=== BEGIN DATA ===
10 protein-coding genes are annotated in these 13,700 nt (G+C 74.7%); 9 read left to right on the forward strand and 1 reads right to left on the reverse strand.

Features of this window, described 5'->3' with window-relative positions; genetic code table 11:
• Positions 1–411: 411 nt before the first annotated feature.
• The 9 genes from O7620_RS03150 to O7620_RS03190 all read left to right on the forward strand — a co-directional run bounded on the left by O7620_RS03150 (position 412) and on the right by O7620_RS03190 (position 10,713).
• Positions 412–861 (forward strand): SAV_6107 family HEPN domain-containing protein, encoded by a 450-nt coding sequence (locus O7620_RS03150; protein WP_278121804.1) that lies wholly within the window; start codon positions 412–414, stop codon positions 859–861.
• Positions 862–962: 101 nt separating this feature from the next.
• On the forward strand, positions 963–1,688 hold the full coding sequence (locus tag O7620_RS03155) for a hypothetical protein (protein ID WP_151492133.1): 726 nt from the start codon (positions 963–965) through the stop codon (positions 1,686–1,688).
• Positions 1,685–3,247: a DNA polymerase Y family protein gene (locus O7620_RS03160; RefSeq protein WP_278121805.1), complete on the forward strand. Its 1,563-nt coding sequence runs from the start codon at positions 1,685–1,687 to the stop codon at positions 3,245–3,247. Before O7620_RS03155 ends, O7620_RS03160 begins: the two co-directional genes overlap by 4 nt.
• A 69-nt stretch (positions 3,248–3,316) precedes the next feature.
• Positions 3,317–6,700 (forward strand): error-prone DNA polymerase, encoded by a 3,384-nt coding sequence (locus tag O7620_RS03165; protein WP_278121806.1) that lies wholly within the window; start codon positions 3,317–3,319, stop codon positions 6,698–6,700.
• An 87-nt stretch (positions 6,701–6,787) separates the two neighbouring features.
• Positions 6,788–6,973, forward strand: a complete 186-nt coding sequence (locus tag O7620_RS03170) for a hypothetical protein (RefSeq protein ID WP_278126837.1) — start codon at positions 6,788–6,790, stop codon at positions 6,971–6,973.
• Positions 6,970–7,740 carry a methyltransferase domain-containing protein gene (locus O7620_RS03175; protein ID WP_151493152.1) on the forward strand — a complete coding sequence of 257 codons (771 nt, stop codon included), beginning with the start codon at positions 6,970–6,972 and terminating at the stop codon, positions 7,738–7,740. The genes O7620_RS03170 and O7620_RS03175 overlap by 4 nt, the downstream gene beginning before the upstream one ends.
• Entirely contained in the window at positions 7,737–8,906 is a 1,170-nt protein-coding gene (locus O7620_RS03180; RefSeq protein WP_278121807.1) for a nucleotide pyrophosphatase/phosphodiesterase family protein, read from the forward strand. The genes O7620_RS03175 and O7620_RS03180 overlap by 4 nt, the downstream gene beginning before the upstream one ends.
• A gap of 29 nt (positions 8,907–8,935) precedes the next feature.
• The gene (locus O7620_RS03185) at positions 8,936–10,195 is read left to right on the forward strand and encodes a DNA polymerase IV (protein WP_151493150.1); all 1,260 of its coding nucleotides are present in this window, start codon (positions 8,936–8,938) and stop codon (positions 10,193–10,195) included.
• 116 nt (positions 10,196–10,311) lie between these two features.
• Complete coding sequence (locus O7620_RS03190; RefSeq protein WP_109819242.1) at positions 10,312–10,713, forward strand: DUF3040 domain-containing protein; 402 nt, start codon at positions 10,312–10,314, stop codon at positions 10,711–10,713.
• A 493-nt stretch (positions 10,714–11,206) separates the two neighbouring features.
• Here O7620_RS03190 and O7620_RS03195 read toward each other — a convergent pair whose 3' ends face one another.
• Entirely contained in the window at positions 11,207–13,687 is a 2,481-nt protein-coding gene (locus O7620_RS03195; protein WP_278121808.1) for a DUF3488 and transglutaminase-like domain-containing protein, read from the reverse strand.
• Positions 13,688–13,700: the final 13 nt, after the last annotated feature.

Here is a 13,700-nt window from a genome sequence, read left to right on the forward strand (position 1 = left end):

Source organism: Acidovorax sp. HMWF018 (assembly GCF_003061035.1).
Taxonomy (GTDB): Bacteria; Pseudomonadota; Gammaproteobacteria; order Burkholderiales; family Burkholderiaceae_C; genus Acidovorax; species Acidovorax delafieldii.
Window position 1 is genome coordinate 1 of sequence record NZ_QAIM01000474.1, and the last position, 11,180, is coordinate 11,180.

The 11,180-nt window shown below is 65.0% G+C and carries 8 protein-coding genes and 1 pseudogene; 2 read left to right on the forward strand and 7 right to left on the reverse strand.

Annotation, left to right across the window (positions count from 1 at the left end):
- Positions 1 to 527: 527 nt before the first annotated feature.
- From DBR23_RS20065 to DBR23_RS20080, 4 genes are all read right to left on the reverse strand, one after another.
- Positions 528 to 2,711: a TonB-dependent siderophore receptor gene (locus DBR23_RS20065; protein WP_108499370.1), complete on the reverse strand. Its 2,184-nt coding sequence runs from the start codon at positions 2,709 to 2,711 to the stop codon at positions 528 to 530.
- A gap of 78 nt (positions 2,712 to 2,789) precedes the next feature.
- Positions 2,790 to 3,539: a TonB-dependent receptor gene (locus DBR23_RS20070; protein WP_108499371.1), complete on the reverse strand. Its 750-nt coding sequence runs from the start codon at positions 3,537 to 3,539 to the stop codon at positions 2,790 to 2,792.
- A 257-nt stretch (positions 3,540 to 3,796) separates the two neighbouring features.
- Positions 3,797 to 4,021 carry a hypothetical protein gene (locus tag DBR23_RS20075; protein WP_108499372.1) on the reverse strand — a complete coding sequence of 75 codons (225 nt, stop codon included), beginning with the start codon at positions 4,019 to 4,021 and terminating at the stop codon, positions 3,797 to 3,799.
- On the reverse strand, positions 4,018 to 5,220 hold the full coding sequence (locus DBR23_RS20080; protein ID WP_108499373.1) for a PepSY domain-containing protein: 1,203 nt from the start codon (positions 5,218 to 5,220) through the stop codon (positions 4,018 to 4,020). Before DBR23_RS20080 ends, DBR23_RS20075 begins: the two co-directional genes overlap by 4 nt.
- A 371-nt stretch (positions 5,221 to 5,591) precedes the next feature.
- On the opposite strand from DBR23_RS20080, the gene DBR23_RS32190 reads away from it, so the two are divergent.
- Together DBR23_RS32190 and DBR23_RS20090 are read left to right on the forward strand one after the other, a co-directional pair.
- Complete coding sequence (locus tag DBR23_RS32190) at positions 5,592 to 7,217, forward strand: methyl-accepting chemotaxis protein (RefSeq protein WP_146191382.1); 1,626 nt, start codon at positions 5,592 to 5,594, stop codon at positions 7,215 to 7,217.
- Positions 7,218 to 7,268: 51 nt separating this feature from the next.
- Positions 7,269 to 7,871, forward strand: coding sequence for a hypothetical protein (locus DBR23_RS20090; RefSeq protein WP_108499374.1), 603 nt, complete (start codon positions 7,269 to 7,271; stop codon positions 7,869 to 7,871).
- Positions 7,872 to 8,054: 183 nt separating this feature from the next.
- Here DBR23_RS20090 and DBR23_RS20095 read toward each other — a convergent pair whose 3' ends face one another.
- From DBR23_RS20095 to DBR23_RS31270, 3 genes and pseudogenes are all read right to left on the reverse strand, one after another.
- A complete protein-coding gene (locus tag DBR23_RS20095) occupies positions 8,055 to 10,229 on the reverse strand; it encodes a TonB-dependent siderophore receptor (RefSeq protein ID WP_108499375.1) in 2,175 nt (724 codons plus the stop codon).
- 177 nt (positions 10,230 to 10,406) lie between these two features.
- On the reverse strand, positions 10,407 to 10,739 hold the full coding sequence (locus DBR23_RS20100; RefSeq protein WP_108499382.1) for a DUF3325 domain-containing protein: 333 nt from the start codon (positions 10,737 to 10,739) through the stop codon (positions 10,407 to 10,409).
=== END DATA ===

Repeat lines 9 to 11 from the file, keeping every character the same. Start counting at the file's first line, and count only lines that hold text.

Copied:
• A 69-nt stretch (positions 3,248–3,316) precedes the next feature.
• Positions 3,317–6,700 (forward strand): error-prone DNA polymerase, encoded by a 3,384-nt coding sequence (locus tag O7620_RS03165; protein WP_278121806.1) that lies wholly within the window; start codon positions 3,317–3,319, stop codon positions 6,698–6,700.
• An 87-nt stretch (positions 6,701–6,787) separates the two neighbouring features.